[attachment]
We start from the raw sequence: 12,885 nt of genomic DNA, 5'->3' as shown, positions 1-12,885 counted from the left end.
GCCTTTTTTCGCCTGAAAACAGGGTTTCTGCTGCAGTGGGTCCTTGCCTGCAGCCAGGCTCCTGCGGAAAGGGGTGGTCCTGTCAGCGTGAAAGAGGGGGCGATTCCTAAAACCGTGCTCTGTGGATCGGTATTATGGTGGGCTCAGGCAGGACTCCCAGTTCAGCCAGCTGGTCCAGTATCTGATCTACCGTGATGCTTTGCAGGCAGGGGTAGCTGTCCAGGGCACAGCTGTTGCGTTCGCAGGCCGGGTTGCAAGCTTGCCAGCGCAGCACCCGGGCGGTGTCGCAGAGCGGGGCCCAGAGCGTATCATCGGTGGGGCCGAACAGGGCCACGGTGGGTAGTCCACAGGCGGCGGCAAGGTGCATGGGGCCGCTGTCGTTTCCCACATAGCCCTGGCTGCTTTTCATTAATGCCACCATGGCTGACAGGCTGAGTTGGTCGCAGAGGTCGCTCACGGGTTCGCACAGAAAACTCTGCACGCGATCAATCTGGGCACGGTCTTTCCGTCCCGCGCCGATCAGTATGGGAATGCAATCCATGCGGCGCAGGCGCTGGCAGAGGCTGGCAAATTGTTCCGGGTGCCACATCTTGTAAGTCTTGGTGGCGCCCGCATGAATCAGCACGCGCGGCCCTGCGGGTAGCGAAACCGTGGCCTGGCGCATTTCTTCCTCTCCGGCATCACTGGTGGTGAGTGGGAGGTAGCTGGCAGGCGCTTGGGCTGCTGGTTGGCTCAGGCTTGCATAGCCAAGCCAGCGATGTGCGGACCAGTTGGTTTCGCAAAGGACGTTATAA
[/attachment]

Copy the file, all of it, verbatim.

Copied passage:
We start from the raw sequence: 12,885 nt of genomic DNA, 5'->3' as shown, positions 1-12,885 counted from the left end.
GCCTTTTTTCGCCTGAAAACAGGGTTTCTGCTGCAGTGGGTCCTTGCCTGCAGCCAGGCTCCTGCGGAAAGGGGTGGTCCTGTCAGCGTGAAAGAGGGGGCGATTCCTAAAACCGTGCTCTGTGGATCGGTATTATGGTGGGCTCAGGCAGGACTCCCAGTTCAGCCAGCTGGTCCAGTATCTGATCTACCGTGATGCTTTGCAGGCAGGGGTAGCTGTCCAGGGCACAGCTGTTGCGTTCGCAGGCCGGGTTGCAAGCTTGCCAGCGCAGCACCCGGGCGGTGTCGCAGAGCGGGGCCCAGAGCGTATCATCGGTGGGGCCGAACAGGGCCACGGTGGGTAGTCCACAGGCGGCGGCAAGGTGCATGGGGCCGCTGTCGTTTCCCACATAGCCCTGGCTGCTTTTCATTAATGCCACCATGGCTGACAGGCTGAGTTGGTCGCAGAGGTCGCTCACGGGTTCGCACAGAAAACTCTGCACGCGATCAATCTGGGCACGGTCTTTCCGTCCCGCGCCGATCAGTATGGGAATGCAATCCATGCGGCGCAGGCGCTGGCAGAGGCTGGCAAATTGTTCCGGGTGCCACATCTTGTAAGTCTTGGTGGCGCCCGCATGAATCAGCACGCGCGGCCCTGCGGGTAGCGAAACCGTGGCCTGGCGCATTTCTTCCTCTCCGGCATCACTGGTGGTGAGTGGGAGGTAGCTGGCAGGCGCTTGGGCTGCTGGTTGGCTCAGGCTTGCATAGCCAAGCCAGCGATGTGCGGACCAGTTGGTTTCGCAAAGGACGTTATAA